Floating Point Numbers

Not Plain Ol' Numbers - Number with a Dot!


Lessons You Should Know

Floating point numbers are numbers that have decimal points. Unlike integers, floating point numbers let you use partial numbers. This means they are good to use when you do not know if there will be numbers after a decimal point, like when you divide and keep the remainder. Since “floating point numbers” is a mouthful to use every time programmers want to refer to these types of numbers this type of variable is usually called a “float.” Floats can also can be much bigger than integers. As big as 2^128 or small as 2^-127. That’s very, very big, for example: 340,282,340,000,000,000,000,000,000,000,000,000,000.0 or very, very small: 0.000000000000000000000000000000000000000000000014012985 Here’s what we’ll be covering on this page:

Declaring a Float Variable

You create a float variable by declaring it in the same way that you declare an integer, except instead of using int you use float:
This will create a float named “foo” with a stored value of 0.0.


Assigning Values (Putting Information in the Float Variables)

You can then change the float value by assigning a value to the variable. (Just like you did with integers.) This is done simple by writing the variable name followed by an equals sign, followed by the value you want to put in the variable. Then you end your command for assigning a variable with the all important semicolon. Everything else is pretty self explanatory but the semicolon is there so the computer knows that it has reached the end of a line of instructions that should now be executed. You can think of the semicolon as a green light that tells the computer it has all the parts of a command and it can start moving ones and zeros around. Here’s what it looks like when we assign the value of eight point zero zero six to the float variable “foo.”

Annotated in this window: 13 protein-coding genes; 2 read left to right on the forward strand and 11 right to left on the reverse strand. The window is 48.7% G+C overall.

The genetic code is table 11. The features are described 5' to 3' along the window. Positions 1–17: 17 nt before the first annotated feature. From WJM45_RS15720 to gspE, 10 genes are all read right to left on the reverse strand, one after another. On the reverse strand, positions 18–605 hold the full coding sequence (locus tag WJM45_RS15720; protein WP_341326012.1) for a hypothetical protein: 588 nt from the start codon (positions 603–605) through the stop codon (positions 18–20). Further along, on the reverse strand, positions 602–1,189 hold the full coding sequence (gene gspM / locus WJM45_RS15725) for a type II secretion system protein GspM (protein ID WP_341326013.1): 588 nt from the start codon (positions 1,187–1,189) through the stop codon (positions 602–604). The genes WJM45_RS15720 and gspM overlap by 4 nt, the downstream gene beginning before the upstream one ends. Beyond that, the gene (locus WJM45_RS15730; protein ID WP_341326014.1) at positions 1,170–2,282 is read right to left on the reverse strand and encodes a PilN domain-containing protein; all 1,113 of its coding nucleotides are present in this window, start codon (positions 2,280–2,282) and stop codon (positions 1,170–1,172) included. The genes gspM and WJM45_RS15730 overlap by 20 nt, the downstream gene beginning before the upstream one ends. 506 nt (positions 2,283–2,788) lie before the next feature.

You can think of a float variable like a mailbox with a letter in it. You can write any number on the paper inside the letter and the robot will look inside the letter anytime it sees the variable name that is on the mailbox. Then the robot will just insert whatever number is on the letter into the code it is running in place of the variable. You can also declare a float and assign a number to the variable in the same line of code. Here’s what it looks like to declare a float variable named “foo ” with the initial value of six point seven three:

Doing Math with Floats

Now that you know about floats, try using them instead of integers with the code we covered before:

Before, when we divided 10 by 4 using an integer we got an answer of 2. You will see that foo/blerg now gives the correct result since we used a float!


Float Variables Aren’t Always Exact

Floats are useful when you need to store partial numbers, very big numbers, or very small numbers. The downside is that unlike integers they can only store so much of the number. They are also not 100% accurate. If you add 1+1 for an integer, you get 2. If you add 1+1 using a float, you get: 2.00000000000001. This is called a rounding error. Most of the time, this is okay, but 2 does not equal 2.00000000000001, so it is not useful when you need to exactly compare numbers. To avoid problems happening in your code, only use floats when you cannot use integers.  

Recap of What We’ve Covered So Far


Next Step:

You will often need to work with more than numbers. Sometimes you need to write text. For that, you will need to learn about characters:

Next Lesson – Characters